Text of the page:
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Students bring conversation about gun violence to a Buffalo town hall

The town hall-style forum Saturday in Buffalo didn’t break any new ground in the conversation over how to prevent gun violence or keep kids safe from mass shootings. It didn’t settle any debates over banning assault rifles.

But the young organizers of the event believe it helped further the dialogue on an issue where their generation is leading the charge.

“I hope this starts something,” said Andy Kowalczyk, a senior at Clarence High School. “I think it will.”

Kowalczyk, 17,  is one of the four student founders of Students for Action, which organized Saturday’s forum and drew more than 100 people to St. Paul’s Cathedral to take part in a conversation on ending gun violence.

The audience submitted questions to the two panel members, Rep. Brian Higgins and congressional candidate Nate McMurray, both Democrats.

What do they think about metal detectors in schools?

Do schools need more resource officers?

What can students do to keep the issue of gun violence on the national stage?

“Events like today,” responded McMurray, the Grand Island town supervisor. “We need to have more discussions. When we shy away from open dialogue and fear public discussion, good ideas get buried and things become polarized.”

“What I would simply say is, ‘Don’t go away,’” Higgins said. “If somebody says within 24 hours of a mass shooting, ‘Now is not the time to talk about it’ – yes it is.”

“What they’re really saying is, ‘Eventually, they’ll go away or tire,’” Higgins said. “You should defy them and continue this effort, but toward the goal of clarifying what it is you want your elected representatives to respond to.”

Local students who attended last month’s March for Our Lives events in Washington and Buffalo decided to organize the forum after seeing a tweet from David Hogg, one of the leaders of the student group from Marjory Stoneman Douglas High School in Florida, where a 19-year-old former student with an assault rifle killed 17 people on Valentine’s Day.

“Everyone should call for a town hall with their representative on April 7th,” Hogg tweeted.

The town hall in Buffalo lasted more than an hour, with questions covering such topics as school security, the National Rifle Association and what Higgins is doing in Congress to address gun violence.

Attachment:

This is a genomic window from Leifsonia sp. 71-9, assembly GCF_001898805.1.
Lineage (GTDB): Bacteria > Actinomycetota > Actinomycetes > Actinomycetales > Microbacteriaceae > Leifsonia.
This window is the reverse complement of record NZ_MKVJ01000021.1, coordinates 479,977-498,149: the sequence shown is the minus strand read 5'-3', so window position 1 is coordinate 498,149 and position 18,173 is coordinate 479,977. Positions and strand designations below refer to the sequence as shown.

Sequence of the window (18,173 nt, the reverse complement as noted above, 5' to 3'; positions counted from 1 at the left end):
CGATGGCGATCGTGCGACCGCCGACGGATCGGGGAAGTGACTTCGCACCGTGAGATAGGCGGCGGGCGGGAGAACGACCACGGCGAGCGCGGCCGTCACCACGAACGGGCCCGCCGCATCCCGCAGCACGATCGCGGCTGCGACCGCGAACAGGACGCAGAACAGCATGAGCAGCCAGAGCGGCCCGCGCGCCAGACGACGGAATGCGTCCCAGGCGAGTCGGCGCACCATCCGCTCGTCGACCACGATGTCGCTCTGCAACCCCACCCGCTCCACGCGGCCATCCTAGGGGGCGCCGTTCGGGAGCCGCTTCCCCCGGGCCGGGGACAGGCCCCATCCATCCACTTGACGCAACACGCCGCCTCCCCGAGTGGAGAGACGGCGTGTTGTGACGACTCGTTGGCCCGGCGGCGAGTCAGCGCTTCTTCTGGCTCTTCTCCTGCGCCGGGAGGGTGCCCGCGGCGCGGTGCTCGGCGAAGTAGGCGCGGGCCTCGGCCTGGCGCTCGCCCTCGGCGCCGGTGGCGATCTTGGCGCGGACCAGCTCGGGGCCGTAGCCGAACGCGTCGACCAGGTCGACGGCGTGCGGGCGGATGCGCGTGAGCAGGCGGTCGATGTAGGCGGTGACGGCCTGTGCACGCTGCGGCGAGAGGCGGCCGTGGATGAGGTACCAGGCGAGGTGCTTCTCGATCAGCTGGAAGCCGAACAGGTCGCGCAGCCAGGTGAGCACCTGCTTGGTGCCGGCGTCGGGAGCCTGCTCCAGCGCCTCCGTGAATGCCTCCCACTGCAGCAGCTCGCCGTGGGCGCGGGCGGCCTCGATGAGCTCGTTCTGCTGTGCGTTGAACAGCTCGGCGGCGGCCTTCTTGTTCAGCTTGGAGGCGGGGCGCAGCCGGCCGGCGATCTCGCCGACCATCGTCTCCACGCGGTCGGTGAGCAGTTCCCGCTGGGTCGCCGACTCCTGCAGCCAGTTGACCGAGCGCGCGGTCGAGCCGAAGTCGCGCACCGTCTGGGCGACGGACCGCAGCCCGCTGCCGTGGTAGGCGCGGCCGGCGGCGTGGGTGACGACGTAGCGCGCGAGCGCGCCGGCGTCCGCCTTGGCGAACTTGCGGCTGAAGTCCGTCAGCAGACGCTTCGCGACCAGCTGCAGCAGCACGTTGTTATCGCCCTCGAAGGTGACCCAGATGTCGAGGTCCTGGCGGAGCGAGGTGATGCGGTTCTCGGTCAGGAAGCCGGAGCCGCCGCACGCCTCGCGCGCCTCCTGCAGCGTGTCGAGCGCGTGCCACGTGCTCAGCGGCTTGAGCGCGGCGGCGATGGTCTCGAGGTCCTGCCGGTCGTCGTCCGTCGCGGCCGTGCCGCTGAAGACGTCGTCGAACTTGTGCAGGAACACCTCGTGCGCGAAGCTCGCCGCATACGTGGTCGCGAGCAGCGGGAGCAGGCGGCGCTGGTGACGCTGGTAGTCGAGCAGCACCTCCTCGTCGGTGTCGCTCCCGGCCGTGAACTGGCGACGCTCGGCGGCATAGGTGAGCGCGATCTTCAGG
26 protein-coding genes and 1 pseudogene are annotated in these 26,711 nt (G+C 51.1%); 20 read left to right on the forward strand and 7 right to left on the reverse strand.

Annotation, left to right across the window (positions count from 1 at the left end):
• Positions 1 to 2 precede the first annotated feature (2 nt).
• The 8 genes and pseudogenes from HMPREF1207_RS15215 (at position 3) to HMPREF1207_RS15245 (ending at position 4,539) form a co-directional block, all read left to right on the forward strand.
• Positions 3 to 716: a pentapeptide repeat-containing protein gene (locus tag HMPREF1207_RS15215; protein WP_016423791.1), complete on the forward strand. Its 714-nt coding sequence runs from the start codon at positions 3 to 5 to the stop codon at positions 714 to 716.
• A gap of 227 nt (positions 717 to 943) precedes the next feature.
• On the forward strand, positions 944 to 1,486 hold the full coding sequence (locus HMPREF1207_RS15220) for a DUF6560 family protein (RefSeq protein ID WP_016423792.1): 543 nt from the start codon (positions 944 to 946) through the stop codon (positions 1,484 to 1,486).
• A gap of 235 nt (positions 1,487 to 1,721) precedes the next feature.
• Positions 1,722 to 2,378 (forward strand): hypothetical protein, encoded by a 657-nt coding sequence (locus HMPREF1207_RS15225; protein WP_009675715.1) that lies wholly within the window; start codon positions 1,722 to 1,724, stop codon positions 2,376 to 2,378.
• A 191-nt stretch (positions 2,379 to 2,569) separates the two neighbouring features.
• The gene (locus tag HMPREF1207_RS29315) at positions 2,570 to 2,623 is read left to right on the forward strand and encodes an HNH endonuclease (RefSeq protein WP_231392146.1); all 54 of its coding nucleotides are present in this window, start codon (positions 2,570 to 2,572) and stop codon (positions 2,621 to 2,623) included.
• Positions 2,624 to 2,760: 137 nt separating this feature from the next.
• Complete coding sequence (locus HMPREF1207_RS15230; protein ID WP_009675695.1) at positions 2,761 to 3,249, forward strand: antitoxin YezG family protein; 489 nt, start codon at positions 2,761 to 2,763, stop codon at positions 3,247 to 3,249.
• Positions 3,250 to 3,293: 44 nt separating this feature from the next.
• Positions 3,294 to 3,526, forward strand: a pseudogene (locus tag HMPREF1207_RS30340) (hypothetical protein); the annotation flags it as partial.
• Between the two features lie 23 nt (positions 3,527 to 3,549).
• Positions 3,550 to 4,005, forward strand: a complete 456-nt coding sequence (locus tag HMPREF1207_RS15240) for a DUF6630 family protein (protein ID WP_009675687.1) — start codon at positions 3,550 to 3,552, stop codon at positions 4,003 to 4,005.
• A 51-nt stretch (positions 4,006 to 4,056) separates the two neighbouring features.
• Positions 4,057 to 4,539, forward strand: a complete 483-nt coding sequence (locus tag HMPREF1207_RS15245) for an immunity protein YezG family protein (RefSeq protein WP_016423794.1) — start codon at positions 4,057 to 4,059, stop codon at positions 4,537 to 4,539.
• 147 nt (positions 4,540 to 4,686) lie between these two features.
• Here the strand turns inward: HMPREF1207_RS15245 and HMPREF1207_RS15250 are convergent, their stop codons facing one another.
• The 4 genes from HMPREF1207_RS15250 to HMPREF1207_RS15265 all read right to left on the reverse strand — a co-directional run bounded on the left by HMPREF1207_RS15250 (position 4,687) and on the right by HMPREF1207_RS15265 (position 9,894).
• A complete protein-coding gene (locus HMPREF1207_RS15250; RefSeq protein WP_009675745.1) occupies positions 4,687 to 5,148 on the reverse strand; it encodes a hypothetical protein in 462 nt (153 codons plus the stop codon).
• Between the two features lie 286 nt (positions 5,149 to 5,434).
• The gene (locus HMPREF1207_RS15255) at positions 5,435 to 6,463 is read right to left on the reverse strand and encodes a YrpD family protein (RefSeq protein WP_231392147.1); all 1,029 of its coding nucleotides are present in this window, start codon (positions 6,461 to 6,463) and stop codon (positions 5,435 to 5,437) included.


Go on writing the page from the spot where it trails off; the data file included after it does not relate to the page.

“I support a ban on assault weapons, for the very reasons I stated previously, and that is they’re designed to do one thing – kill people,” Higgins told the crowd. “I support comprehensive background checks. I support funding for Medicaid that provides significant mental health funding, which is an important part of this.”

The event was organized, in part, to show young people that they can engage in a dialogue with their elected leaders, said Akilesh Ramakrishna, a junior at Clarence High School.

“Politics isn’t something that’s out of our scope,” said Ramakrishna, 16, “and it’s something we need to care about.”

While organizers billed the forum as a non-partisan event, there was a political undertone with the mere absence of Rep. Chris Collins, a Clarence Republican and strong gun-rights supporter, who turned down an invitation to be on the panel. Collins had painted the town hall as a politically manipulated event by the Democrats and his opponent, McMurray.

Local teens organize forum on gun violence — but Collins won't attend

Georgia VanDerwater, 17, another organizer, agreed there would have been a more well-rounded perspective on the issue had Collins attended, but she just wanted to provide a good, respectful discussion among people of diverse opinions and backgrounds.

“I think we did that,” said VanDerwater, from East Aurora High School.

Lois Justice, 75, of North Tonawanda, was among those who showed up Saturday. She saw information about the town hall on Facebook and decided two hours before the forum to attend and get more informed about the issue.

"I’m just so impressed with what our young kids are doing,” said Justice. “I’m so proud of them.”

The audience was largely an older, adult crowd, and organizers think the spring break may have been a factor in the lower turnout among students.

“There were some,” said Anna Engle, 17, from East Aurora High School and another organizer of Saturday's forum. “That is a step, because students are not as active as they should be in their government – in their future."

Kowalczyk, Ramakrishna, VanDerwater and Engle all met at a local vigil for the victims of the Parkland shooting and knew they wanted to do more. That's when they created Students for Action, to empower students through information and activism.

They already have received a good response from their web site, studentsforaction.org, which includes links to news stories about gun violence and mental health, contact information for local government representatives and a link to help students register to vote.

“Once students see this," said Engle, "once they understand this is for them – it’s for their future – more and more will take part.”

 

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